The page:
How Medicare covers preventive health services
Published 10:00 pm Thursday, February 16, 2017
Dear Savvy Senior,
Does Medicare cover 100 percent of all preventive health care screenings? I’m due to get a colonoscopy and a few other tests, but I want to find out if I’ll have to pay anything before I proceed.
~ New to Medicare
Medicare currently covers a wide array of free preventive and screening services to help you stay healthy, but not all services are completely covered.
You also need to be aware that the repeal of the Affordable Care Act (aka Obamacare) – which helps financially support Medicare – may very well cause these free preventive services to be eliminated in the future. But in the meantime, here’s how it works.
Free preventive services
Currently, most of Medicare’s preventive services are available to all Part B beneficiaries for free, with no copays or deductibles, as long as you meet basic eligibility standards. Mammograms; colonoscopies; shots against flu, pneumonia, and hepatitis B; screenings for diabetes, depression, and heart conditions; and counseling to combat obesity, alcohol abuse, and smoking are just some of Medicare’s lengthy list of covered services. But to get these services for free, you need to go to a doctor who accepts Medicare “on assignment,” which means he or she has agreed to accept the Medicare approved rate as full payment.
Also, the tests are free only if they’re used at specified intervals. For example, prostate cancer PSA tests, once every 12 months for men over 50; or colonoscopy, once every 10 years, or every two years if you’re at high risk.
Medicare also offers a free “Welcome to Medicare” exam with your doctor in your first year, along with annual wellness visits thereafter. But don’t confuse these with full physical examinations. These are prevention-focused visits that provide only an overview of your health and medical risk factors and serve as a baseline for future care.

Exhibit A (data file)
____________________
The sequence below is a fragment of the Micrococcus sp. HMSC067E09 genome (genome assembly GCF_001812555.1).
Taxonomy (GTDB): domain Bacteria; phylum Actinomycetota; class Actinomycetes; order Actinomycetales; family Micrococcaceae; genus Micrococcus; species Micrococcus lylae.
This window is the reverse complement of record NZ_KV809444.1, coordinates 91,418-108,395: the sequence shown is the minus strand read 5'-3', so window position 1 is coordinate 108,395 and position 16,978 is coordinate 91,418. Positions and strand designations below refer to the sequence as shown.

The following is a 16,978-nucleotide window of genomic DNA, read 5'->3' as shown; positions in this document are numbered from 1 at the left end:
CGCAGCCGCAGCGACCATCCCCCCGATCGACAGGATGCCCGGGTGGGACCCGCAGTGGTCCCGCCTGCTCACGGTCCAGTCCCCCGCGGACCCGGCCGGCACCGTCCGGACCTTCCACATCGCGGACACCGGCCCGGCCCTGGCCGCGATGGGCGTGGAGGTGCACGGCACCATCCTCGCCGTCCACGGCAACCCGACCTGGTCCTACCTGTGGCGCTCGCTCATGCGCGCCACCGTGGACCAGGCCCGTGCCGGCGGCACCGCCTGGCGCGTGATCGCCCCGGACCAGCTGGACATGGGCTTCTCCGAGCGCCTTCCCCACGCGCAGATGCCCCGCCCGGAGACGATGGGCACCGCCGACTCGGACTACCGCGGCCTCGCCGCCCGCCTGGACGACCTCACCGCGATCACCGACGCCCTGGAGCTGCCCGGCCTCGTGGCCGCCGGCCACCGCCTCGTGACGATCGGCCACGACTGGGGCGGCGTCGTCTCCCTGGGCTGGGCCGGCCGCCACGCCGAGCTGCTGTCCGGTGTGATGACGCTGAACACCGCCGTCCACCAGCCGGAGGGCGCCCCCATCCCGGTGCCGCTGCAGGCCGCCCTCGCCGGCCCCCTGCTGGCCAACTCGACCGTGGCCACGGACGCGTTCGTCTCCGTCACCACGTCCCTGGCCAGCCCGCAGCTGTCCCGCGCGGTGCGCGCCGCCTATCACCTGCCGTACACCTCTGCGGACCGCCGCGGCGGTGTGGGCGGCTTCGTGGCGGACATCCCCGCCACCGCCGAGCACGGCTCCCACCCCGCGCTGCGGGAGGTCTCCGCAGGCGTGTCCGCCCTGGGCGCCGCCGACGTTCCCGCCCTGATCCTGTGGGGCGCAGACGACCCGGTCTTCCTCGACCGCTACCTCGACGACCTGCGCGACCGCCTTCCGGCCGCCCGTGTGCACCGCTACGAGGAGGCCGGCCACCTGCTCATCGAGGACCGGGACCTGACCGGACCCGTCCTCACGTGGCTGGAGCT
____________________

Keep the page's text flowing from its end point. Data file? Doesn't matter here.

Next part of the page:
For a complete list of services along with their eligibility requirements, visit Medicare.gov and click on the “What Medicare Covers” tab at the top of the page, followed by “Preventive & screening services.”
You also need to know that while the previously listed Medicare services are completely free, you can be charged for certain diagnostic services or additional tests or procedures related to the preventive service. For example, if your doctor finds and removes a polyp during your preventive care colonoscopy screening, the removal of the polyp is considered diagnostic and you will likely be charged for it. Or, if during your annual wellness visit, your doctor needs to investigate or to treat a new or existing problem, you will probably be charged here too.
You may also have to pay a facility fee depending on where you receive the service. Certain hospitals, for example, will often charge separate facilities fees when you are receiving a preventive service. And, you can also be charged for a doctor’s visit if you meet with a physician before or after the service.
To eliminate billing surprises, talk to your doctor before any preventive service procedure to find out if you may be subject to a charge and what it would be.
Cost sharing services
Medicare also offers several other preventive services that require some out-of-pocket cost sharing. With these tests, you’ll have to pay 20 percent of the cost of the service, after you’ve met your $183 Part B yearly deductible. The services that fall under this category include glaucoma screenings, diabetes self-management trainings, barium enemas to detect colon cancer, and digital rectal exams to detect prostate cancer.
Medicare Advantage members
If you have a Medicare Advantage plan, your plans are also required to cover the same free preventive services as original Medicare as long as you see in-network providers. If you see providers that are not in your plan’s network, charges will typically apply.
Send your senior questions to: Savvy Senior, P.O. Box 5443, Norman, OK 73070, or visit SavvySenior.org. Jim Miller is a contributor to the NBC Today show and author of “The Savvy Senior” book.